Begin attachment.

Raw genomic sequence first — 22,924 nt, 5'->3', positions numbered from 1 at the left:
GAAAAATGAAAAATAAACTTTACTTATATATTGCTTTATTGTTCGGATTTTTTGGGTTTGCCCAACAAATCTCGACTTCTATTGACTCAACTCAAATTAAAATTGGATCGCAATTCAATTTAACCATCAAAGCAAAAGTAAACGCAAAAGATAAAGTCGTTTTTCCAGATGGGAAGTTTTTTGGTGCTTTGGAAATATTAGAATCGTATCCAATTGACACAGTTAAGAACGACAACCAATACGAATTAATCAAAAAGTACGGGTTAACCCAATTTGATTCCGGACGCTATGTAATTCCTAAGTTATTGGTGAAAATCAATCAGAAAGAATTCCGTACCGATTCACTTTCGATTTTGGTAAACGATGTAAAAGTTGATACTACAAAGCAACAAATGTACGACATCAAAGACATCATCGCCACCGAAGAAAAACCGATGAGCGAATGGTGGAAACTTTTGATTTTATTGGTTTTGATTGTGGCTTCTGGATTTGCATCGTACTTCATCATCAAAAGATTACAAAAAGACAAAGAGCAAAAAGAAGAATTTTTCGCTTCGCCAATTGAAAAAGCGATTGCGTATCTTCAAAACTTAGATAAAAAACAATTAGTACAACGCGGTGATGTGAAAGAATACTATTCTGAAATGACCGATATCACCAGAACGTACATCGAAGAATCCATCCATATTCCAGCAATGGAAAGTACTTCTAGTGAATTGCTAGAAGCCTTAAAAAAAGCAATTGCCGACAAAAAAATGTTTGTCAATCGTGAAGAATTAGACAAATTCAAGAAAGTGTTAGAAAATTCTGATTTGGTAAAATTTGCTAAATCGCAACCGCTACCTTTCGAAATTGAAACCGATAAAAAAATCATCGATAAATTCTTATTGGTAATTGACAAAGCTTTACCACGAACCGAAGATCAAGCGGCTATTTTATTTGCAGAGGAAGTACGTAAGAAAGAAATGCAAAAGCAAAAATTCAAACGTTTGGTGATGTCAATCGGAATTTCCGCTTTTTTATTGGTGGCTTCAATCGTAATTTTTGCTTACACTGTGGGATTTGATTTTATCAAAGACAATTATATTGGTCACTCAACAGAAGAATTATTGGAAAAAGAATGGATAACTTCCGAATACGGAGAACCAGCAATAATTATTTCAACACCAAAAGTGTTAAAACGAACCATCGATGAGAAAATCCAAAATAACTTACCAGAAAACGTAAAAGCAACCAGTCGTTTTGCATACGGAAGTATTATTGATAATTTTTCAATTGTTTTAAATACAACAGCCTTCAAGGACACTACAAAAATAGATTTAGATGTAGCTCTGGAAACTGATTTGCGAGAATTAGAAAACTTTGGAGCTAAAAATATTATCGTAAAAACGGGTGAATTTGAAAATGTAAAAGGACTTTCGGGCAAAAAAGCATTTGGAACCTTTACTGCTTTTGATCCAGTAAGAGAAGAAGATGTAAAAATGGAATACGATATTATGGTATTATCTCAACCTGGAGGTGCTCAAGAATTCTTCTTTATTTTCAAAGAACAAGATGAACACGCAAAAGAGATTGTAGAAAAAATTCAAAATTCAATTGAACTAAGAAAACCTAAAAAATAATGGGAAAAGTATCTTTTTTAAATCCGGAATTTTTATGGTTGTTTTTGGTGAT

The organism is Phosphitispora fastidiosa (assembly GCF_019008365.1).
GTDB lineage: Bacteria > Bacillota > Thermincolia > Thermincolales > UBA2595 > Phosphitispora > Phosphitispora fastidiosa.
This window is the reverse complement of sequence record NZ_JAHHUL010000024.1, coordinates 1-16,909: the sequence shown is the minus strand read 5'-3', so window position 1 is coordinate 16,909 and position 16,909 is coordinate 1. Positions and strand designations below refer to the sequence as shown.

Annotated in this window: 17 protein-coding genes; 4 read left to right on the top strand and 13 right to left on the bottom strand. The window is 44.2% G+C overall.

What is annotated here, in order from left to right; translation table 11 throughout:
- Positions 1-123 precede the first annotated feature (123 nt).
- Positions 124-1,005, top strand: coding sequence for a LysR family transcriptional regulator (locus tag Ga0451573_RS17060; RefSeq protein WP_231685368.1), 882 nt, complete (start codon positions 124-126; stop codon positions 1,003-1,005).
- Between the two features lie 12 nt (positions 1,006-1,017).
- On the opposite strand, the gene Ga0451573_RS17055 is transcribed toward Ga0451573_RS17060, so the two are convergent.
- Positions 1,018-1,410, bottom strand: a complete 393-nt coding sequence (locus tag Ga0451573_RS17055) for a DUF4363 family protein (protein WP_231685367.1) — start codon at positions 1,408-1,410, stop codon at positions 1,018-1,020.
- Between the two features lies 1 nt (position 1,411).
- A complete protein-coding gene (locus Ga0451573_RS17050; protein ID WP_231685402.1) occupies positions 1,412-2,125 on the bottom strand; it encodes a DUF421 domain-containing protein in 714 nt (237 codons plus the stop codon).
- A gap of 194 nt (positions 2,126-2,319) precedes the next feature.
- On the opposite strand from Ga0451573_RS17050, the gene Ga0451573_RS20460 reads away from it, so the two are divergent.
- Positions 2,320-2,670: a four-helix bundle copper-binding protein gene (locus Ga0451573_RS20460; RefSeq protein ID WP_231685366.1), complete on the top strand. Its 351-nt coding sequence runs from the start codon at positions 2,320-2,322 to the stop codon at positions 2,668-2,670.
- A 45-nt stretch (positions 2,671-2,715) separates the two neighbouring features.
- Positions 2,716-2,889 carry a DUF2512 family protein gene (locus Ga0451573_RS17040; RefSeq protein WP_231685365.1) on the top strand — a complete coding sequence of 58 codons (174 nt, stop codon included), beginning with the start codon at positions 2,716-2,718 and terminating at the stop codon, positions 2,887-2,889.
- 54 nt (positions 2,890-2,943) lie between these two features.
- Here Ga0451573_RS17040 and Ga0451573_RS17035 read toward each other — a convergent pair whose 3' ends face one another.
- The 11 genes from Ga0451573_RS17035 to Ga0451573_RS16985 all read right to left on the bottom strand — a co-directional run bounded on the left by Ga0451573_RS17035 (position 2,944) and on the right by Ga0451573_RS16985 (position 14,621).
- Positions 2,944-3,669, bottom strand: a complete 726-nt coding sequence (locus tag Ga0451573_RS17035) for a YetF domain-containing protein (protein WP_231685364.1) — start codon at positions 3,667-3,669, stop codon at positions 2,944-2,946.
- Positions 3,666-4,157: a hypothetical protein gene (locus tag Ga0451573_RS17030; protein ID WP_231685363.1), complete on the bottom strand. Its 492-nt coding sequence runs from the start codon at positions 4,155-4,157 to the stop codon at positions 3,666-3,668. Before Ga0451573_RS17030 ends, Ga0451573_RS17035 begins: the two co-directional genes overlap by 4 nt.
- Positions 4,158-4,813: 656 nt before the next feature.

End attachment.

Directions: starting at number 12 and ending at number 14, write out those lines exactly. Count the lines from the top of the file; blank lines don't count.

- Positions 1,018-1,410, bottom strand: a complete 393-nt coding sequence (locus tag Ga0451573_RS17055) for a DUF4363 family protein (protein WP_231685367.1) — start codon at positions 1,408-1,410, stop codon at positions 1,018-1,020.
- Between the two features lies 1 nt (position 1,411).
- A complete protein-coding gene (locus Ga0451573_RS17050; protein ID WP_231685402.1) occupies positions 1,412-2,125 on the bottom strand; it encodes a DUF421 domain-containing protein in 714 nt (237 codons plus the stop codon).